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Box Office: Django on pace to be Tarantino’s biggest, Texas Chainsaw wins the weekend

By / 01.07.13

As it was already predicted last week, Django Unchained is on pace to become Tarantino’s highest-grossing movie, outpacing Inglourious Basterds at a similar point in its roll out. Easing just 33 percent from last week (by contrast, superhero movies and horror regular have second-weekend drops of more than 50 percent), Django crossed $106 million in its second weekend, something that took Inglourious 23 days. As you’ll learn in any business school, a little controversy over constantly saying n**ger never hurt anyone.

Of course, highest grossing doesn’t mean most successful. Adjusted for inflation, “Pulp Fiction,” which amassed its $200 million-plus nearly 20 years ago, would be the top earner among the Tarantino oeuvre. Moreover, it still ranks as the director’s most successful film having been produced for a meager $8 million. [TheWrap]

As it should be. Meanwhile, Django‘s $20 million take wasn’t the number one of the weekend. That honor goes to Texas Chainsaw 3D.

Texas Chainsaw 3D‘s $23 million was directly between the 2003 remake ($28.1 million) and the 2006 prequel ($18.5 million), though attendance was about in line with the 2006 movie.

Raise your hand if you can explain the plot continuity of those three movies. That way I know which people and I should never hang out.

More so than any other studio, Lionsgate has consistently been successful at making and marketing low-budget genre fare like Texas Chainsaw 3D. They execute cost-effective advertising that smartly hones in on the prospective audience while ignoring everyone else, and the results generally suggest that this is a worthwhile strategy. It doesn’t hurt in this case that Texas Chainsaw is an established brand, and surely fans of the original made up a decent portion of the opening weekend audience.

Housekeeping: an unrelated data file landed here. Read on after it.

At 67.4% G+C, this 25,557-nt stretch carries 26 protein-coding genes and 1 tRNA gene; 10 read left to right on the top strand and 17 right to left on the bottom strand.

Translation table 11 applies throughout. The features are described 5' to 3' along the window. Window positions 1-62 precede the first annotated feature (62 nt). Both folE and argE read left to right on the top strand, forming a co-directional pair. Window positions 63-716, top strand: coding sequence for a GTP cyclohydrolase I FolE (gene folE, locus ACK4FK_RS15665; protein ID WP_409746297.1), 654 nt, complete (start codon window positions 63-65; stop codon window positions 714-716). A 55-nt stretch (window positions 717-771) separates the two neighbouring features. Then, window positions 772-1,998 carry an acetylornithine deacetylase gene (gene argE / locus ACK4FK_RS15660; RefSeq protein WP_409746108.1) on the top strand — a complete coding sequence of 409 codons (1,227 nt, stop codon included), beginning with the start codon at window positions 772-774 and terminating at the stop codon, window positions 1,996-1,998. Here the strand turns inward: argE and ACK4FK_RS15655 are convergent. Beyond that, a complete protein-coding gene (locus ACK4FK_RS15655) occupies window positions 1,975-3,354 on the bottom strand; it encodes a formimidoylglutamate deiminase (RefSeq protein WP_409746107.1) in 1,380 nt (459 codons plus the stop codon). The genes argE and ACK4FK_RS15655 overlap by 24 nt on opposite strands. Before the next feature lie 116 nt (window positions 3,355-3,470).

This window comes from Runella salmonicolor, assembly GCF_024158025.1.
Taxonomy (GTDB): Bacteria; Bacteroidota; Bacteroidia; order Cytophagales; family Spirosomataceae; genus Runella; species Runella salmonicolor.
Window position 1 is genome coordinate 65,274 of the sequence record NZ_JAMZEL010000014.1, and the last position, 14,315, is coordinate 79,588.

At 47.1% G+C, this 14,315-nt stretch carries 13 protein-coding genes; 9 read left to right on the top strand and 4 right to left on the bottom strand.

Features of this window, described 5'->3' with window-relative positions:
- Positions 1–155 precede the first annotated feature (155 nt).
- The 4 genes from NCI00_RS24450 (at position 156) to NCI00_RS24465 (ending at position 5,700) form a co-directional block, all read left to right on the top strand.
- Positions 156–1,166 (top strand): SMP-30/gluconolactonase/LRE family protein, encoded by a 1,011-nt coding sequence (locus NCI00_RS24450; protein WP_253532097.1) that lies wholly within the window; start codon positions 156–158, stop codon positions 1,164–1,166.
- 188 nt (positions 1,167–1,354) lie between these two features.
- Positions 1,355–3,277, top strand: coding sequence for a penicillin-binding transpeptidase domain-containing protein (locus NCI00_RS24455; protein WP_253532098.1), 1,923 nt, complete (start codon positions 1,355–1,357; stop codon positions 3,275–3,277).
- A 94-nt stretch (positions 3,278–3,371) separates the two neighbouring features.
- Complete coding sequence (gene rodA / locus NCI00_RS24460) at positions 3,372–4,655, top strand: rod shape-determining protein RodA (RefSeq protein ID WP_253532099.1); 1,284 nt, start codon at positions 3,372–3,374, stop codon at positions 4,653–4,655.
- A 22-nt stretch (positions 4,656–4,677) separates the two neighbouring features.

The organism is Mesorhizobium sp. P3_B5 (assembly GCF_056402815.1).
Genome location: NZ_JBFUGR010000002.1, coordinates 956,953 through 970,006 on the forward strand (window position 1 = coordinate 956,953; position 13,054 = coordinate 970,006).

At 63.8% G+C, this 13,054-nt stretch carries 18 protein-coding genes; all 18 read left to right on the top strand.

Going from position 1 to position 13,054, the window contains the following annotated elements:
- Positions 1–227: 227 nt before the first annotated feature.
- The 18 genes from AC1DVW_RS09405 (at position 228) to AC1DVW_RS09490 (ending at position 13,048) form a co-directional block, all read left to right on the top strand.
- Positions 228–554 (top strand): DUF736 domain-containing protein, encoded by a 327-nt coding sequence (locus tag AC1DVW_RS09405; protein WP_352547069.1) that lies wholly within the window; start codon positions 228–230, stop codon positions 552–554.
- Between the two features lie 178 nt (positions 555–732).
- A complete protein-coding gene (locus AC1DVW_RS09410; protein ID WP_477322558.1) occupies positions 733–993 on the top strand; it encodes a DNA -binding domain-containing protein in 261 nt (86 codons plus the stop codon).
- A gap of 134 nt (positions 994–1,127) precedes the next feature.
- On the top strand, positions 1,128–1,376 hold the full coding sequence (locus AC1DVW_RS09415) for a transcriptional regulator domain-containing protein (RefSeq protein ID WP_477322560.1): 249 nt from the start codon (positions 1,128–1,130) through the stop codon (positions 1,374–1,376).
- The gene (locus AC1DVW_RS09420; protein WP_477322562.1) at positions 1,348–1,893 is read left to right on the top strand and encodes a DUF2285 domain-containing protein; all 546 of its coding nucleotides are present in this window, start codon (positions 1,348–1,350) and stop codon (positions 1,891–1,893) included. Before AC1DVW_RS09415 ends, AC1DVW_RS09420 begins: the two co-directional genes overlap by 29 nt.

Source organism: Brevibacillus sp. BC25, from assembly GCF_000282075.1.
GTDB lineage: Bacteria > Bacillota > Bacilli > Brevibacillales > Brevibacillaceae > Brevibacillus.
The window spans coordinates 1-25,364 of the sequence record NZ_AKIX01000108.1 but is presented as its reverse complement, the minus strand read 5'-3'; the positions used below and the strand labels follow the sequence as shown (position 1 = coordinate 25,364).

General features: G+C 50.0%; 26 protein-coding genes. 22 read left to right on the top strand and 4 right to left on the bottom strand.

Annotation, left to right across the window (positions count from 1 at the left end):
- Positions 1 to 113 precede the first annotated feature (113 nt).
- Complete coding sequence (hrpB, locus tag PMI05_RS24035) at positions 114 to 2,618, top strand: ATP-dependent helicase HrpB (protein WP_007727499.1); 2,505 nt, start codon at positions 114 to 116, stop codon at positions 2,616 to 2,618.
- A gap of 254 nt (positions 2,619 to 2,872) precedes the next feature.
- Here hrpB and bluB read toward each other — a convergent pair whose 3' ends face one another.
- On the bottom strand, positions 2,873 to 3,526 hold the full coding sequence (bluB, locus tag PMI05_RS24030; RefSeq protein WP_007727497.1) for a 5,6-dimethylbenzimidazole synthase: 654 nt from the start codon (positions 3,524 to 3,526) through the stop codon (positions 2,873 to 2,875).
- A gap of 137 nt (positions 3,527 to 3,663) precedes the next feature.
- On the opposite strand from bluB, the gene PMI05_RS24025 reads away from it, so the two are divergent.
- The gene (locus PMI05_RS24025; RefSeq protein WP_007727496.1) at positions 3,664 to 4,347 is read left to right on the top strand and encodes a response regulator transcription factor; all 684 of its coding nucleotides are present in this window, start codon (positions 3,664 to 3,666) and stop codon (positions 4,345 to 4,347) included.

The movie’s grosses were front-loaded (Friday accounted for 44 percent of the weekend), and it received a weak “C+” CinemaScore; with any other genre, these would be bad signs, but they are both fairly standard in horror. As a result, a final total north of $50 million is definitely doable.

The audience was 52 percent female and 64 percent under 25 year-of-age. Lionsgate is reporting that one in three of those younger attendees stated that a primary reason for their attendance was singer Trey Songz‘s starring role. [BoxOfficeMojo]

Trey who what now? Trey Songz is a person? That’s an interesting name spelling, is he Hungarian? Or is it simply a stage name meant to indicate “lots of songs?” In fact, did anyone else try to read that block quote, only to hear the confusing, unintelligible shriek of children?



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